Business optimism in Scotland is at its highest level since the beginning of the pandemic, with the coronavirus vaccine roll-out “buoying expectations”.
More than 110,000 Scots have already received the jab, with many more expected to in the coming weeks.
It has already been given to people in the Highlands, Orkney, Lothian and Tayside health board areas.
Scotland has been allocated 533,640 doses of the inoculation for January, with those aged 80 or older being first contacted for vaccination.
More than 100 million doses were secured on behalf of the four nations by the UK government.
It came after a vaccine developed by Pfizer and BioNTech was approved for use in early December.
Across the country around 1.5 million people have already been inoculated with the first of two doses including, as of Saturday, the Queen, 94, and 99-year-old Duke of Edinburgh.
A total of nine priority categories for receiving the jabs have been identified, with a number of age groups ranging from 50-plus, as well as care home residents and people with underlying health conditions.
Chief medical officer Gregor Smith said last week these groups represent around 99% of all preventable Covid-19 deaths.
Hopes of a ‘swift’ recovery
The start of the vaccination roll-out early last month has led to a surge in business confidence.
Research from The Royal Bank Of Scotland said optimism about the future is now at its highest level since the beginning of the pandemic.
The rise in the organisation’s December Purchasing Managers’ Index (PMI) figure has been put down to hopes the vaccine bring the end of the pandemic and a “swift” economic recovery.
Despite optimism for the weeks and months ahead, the Scottish private sector has remained in a downturn.
The report said lockdown measures have “stifled” demand for services from potential customers.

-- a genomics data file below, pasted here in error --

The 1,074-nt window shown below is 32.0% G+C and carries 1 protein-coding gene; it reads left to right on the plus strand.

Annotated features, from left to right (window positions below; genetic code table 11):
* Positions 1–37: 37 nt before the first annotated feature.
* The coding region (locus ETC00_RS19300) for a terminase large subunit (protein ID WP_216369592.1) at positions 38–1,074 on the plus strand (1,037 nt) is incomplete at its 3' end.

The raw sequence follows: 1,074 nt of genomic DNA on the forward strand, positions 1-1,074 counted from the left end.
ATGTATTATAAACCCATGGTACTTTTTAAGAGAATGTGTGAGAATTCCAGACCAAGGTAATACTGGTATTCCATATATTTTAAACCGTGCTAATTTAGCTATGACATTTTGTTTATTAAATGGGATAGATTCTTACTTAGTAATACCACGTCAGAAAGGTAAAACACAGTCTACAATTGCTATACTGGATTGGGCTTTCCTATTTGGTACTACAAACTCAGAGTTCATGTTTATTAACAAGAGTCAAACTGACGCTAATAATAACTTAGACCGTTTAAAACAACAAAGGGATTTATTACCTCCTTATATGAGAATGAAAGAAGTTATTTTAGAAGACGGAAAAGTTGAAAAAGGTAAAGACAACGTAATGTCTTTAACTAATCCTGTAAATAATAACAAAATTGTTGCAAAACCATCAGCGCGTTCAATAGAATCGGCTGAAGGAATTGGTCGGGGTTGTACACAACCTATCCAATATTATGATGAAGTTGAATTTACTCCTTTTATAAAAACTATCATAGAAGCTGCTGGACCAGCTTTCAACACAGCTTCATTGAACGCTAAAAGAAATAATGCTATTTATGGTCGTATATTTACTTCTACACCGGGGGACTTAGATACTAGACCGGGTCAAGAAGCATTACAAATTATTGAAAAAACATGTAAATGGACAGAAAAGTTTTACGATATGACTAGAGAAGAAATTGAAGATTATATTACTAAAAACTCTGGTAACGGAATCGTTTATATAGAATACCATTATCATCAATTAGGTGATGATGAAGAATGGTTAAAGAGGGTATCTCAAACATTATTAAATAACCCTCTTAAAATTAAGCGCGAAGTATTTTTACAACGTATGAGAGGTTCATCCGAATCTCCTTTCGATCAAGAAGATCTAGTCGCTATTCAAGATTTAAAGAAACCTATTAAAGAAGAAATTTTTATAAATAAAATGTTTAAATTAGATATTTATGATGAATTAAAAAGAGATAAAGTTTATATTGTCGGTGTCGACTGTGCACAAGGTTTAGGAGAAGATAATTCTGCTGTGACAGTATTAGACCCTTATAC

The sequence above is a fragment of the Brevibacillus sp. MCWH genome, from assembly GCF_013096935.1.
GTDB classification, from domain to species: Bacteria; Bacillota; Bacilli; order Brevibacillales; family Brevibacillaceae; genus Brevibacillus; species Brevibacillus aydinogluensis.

Additionally, staffing levels at Scottish private sector firms reduced for the 11th month on a row, with cuts attributed to the pandemic, redundancies and use of the government furlough scheme.
Malcolm Buchanan, chairman of the Scotland Board at The Royal Bank of Scotland, said the “accelerated manufacturing growth” seen in December was not enough to combat the overall “ongoing weakness”.
“The reduction in new orders eased, however, with some firms reporting an upturn in orders due to higher confidence,” he said.
“Companies themselves registered the strongest level of optimism with regards to activity over the next year since February, as positive vaccine news buoyed expectations.
“But, with new restrictions in place to curb rising case numbers, the economy is likely to face further pressure before we experience marked improvement.”
Aberdeen Central MSP Kevin Stewart said: “The vaccine has provided the light at the end of the tunnel that’s giving people and businesses confidence as we move forward, but undoubtedly there are huge challenges ahead.”
‘Please take up the offer’
Health Secretary Jeane Freeman said the coronavirus vaccination programme is the largest to ever be delivered in Scotland.
More than 1,100 inoculation sites have been set up, including more than 750 GP practices, and are being staffed by 3,000 trained vaccinators.
Ms Freeman said: “When it is your turn to be vaccinated you will be contacted by your local health board and I urge you to please take up the offer.
“Please do not contact your GP but wait for your letter or phone call.
“And please remember that when the time comes for your second dose, it is crucial you get it as this is vital for longer-term protection and to complete the course.
“As ever, we are dependent on the vaccine supply and we continue to explore all possible options to speed up the delivery of all vaccines and bring forward timescales where possible.
“This work, alongside our expanded testing strategy, rigorously complying with restrictions where we live and adhering to the public health guidance, is essential to protect those most at risk and minimise further impact on the NHS and social care services.”